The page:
Newspapers reported over the weekend and this morning that Dean Skelos, indicted Majority Leader of the New York State Senate, would be ousted today from his position of power. This, after Skelos received a vote of confidence from the Senate’s Republican conference just last week.

There is, unfortunately, a lot of history with regard to indicted legislative leaders in New York, and that history suggests that Skelos’ ouster following his indictment was bound to happen. So, one has to wonder why he sought the confidence vote last week, when he had to know he would face the end of his leadership very shortly. The confidence vote just prolonged the agony and the bad publicity.

There are a couple of other things one has to wonder as well. First, why doesn’t the New York State Senate have a rule governing what happens when the Senate Majority Leader is indicted? There should be a rule. Skelos is the fifth Senate Majority Leader in a row to be indcited while in office. And, second, since five New York State Senate Majority Leaders in a row have been indicted, why would anyone want to succeed Skelos? Why are at least two people vying for the position?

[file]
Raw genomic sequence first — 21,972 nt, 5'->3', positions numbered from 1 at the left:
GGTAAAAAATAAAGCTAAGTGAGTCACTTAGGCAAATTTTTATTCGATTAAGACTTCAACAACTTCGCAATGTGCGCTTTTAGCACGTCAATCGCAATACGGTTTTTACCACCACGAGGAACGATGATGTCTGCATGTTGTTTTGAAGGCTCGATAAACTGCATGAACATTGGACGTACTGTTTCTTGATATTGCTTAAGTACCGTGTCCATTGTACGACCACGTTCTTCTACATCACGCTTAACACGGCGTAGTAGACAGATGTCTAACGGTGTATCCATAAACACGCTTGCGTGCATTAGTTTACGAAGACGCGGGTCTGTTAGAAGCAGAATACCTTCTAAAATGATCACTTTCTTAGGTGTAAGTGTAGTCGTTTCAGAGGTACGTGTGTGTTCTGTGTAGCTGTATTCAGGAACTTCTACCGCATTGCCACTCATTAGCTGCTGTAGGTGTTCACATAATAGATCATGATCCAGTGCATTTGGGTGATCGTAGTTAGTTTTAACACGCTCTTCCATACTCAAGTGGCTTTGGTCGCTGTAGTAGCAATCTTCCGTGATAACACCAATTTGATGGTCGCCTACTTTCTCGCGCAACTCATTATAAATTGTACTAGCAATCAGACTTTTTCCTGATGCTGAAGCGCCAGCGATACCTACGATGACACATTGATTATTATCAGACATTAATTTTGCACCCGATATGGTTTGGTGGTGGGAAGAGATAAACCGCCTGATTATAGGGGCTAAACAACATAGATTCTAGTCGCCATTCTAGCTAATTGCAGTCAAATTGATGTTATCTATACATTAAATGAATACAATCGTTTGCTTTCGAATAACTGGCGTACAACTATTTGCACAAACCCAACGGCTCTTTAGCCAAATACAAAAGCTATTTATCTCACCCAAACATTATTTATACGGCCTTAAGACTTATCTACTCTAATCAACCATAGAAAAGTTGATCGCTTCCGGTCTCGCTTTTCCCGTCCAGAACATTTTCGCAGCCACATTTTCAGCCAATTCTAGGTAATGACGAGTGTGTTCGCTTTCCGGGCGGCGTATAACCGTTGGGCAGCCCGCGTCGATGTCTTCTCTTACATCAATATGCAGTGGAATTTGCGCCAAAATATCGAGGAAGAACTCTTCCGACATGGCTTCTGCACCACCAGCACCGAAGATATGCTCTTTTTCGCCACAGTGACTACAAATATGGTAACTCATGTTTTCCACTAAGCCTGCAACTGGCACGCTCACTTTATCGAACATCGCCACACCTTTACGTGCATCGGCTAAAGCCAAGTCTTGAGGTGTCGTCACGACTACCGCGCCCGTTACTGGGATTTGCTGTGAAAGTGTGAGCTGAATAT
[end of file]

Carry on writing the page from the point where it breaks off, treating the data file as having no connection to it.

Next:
Author: Tom

I know my ABC's, I can write my name and I can count to a hundred.